Asean parliamentarians have urged the Lao government to conduct a fast-track investigation into the disappearance of Lao activist Sombath Somphone.
Sombath: Concern for welfare mounts
Mr Sombath, who won the 2005 Ramon Magsaysay Award for Community Leadership, disappeared on Dec 15 last year.
CCTV footage showed him being stopped in his jeep by traffic police on the outskirts of Vientiane.
His vehicle was driven away by an unknown person. He was taken away in a pickup truck, and his whereabouts are still a mystery.
Asean MPs are concerned about Mr Sombath's disappearance. They met senior Lao government officials and members of the Lao National Assembly in Vientiane from Sunday to Tuesday.
The three spoke to the media at the Foreign Correspondents' Club of Thailand in Bangkok yesterday about their trip.
Philippines MP Walden Bello said police have made little progress in their investigation. He said most Lao officials insisted there was no evidence Mr Sombath entered the pickup truck that appeared in the CCTV footage.
"We were told that after a month of investigation the only thing that has been established is the police had nothing to do with it," Mr Bello said.
He said Lao officials suspected Mr Sombath might have been kidnapped but the Asean MPs said that made no sense because no ransom had been demanded.
The Asean MPs gave investigators a list of possible circumstances regarding the activist's disappearance to push the Lao government to speed up the probe.
He said Mr Sombath might have been abducted by a rogue element in the Lao government. They had asked the permanent secretary of the Lao Foreign Affairs Ministry, Sakayane Sisouvong, to investigate.
The Asean delegates suspected Mr Sombath's disappearance could be linked to the Asia Europe People's Forum (AEPF), which Mr Sombath helped organise with the Lao foreign ministry last October.
He raised the issue of environmental degradation and illegal land acquisition.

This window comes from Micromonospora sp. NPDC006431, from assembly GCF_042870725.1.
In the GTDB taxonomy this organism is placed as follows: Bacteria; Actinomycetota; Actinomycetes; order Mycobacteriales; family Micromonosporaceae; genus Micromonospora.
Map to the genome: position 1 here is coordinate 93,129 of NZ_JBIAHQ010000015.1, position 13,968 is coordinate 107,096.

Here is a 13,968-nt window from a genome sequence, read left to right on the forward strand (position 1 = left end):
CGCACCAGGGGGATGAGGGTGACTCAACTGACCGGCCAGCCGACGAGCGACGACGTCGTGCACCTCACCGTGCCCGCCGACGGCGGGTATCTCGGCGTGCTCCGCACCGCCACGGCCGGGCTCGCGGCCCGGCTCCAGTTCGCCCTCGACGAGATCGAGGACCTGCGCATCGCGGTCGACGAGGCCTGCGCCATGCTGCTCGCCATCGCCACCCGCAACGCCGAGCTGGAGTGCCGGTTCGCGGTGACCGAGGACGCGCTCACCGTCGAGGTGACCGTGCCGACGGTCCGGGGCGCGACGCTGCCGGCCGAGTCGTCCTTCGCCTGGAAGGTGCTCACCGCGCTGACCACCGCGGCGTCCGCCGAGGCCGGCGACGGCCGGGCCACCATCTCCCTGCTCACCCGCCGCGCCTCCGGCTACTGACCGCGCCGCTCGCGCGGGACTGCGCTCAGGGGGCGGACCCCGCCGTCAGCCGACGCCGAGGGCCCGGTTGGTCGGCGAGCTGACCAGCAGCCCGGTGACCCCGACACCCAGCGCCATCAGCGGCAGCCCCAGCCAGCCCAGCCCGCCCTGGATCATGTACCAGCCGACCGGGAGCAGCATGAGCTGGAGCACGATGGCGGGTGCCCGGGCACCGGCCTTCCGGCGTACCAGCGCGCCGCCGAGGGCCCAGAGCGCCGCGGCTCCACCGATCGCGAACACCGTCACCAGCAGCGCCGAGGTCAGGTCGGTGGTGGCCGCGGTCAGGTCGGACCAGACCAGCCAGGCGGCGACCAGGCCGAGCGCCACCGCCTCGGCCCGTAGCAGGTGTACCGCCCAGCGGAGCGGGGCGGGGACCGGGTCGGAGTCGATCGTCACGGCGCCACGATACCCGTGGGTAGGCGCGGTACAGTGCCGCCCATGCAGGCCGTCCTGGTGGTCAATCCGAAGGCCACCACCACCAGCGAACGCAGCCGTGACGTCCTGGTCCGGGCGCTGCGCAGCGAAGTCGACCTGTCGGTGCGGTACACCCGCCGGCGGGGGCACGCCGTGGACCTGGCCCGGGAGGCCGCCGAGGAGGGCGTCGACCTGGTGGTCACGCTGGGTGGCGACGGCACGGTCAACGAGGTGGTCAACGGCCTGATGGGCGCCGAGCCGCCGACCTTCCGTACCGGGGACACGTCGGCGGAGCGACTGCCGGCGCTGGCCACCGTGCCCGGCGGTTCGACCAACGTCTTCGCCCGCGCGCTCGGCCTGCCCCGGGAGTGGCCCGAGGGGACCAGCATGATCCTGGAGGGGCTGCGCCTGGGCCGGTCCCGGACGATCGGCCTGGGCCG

Mr Bello said Mr Sombath's disappearance might also be connected to the Lao government's decision to expel the head of the Swiss NGO Helvetas, Anne-Sophie Grindroz, for allegedly criticising the government.
She was expelled a week before Mr Sombath disappeared.
A senior Lao official, however, denied Mr Sombath's disappearance was connected to either the AEPF or to Ms Grindroz.
Malaysian MP Charles Santiago said the probe had not progressed much.
Mr Sombath's wife talked to police as part of the investigation but Mr Santiago said police asked her about their relationship and other seemingly inconsequential matters such as the date she met Mr Sombath, their wedding date, how many children they had, and her address.
The investigation was conducted by low-ranking officers, he said.
The Lao government should order high-ranking officers to fast-track the probe.
Indonesian MP Lily Wahid said the group would collect the signatures of MPs in Asean countries and forward them to the Asean Intergovernmental Commission on Human Rights in Jakarta, to pressure the Lao government to do better.
The delegation members would chase up the investigation to make sure it was making progress, Ms Wahid said.
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Writer: Paritta Wangkiat